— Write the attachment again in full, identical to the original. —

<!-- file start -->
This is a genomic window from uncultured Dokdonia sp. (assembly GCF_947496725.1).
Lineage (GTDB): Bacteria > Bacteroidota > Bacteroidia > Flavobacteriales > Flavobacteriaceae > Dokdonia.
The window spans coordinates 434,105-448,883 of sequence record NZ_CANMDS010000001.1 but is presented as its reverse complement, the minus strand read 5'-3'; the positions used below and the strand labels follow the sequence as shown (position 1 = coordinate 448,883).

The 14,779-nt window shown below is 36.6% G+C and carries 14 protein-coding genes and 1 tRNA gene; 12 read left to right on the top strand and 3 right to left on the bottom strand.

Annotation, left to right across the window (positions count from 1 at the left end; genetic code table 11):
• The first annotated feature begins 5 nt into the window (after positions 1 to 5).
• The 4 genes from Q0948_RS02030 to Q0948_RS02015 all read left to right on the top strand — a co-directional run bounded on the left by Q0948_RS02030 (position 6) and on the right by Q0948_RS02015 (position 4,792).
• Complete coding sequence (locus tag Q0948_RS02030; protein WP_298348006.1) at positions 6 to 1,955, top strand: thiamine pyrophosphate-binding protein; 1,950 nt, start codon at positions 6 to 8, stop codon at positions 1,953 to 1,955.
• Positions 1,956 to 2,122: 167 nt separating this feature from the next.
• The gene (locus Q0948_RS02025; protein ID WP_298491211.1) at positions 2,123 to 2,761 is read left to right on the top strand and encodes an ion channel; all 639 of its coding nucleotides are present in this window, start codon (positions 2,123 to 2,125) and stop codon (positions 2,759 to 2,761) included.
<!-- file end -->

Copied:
This is a genomic window from uncultured Dokdonia sp. (assembly GCF_947496725.1).
Lineage (GTDB): Bacteria > Bacteroidota > Bacteroidia > Flavobacteriales > Flavobacteriaceae > Dokdonia.
The window spans coordinates 434,105-448,883 of sequence record NZ_CANMDS010000001.1 but is presented as its reverse complement, the minus strand read 5'-3'; the positions used below and the strand labels follow the sequence as shown (position 1 = coordinate 448,883).

The 14,779-nt window shown below is 36.6% G+C and carries 14 protein-coding genes and 1 tRNA gene; 12 read left to right on the top strand and 3 right to left on the bottom strand.

Annotation, left to right across the window (positions count from 1 at the left end; genetic code table 11):
• The first annotated feature begins 5 nt into the window (after positions 1 to 5).
• The 4 genes from Q0948_RS02030 to Q0948_RS02015 all read left to right on the top strand — a co-directional run bounded on the left by Q0948_RS02030 (position 6) and on the right by Q0948_RS02015 (position 4,792).
• Complete coding sequence (locus tag Q0948_RS02030; protein WP_298348006.1) at positions 6 to 1,955, top strand: thiamine pyrophosphate-binding protein; 1,950 nt, start codon at positions 6 to 8, stop codon at positions 1,953 to 1,955.
• Positions 1,956 to 2,122: 167 nt separating this feature from the next.
• The gene (locus Q0948_RS02025; protein ID WP_298491211.1) at positions 2,123 to 2,761 is read left to right on the top strand and encodes an ion channel; all 639 of its coding nucleotides are present in this window, start codon (positions 2,123 to 2,125) and stop codon (positions 2,759 to 2,761) included.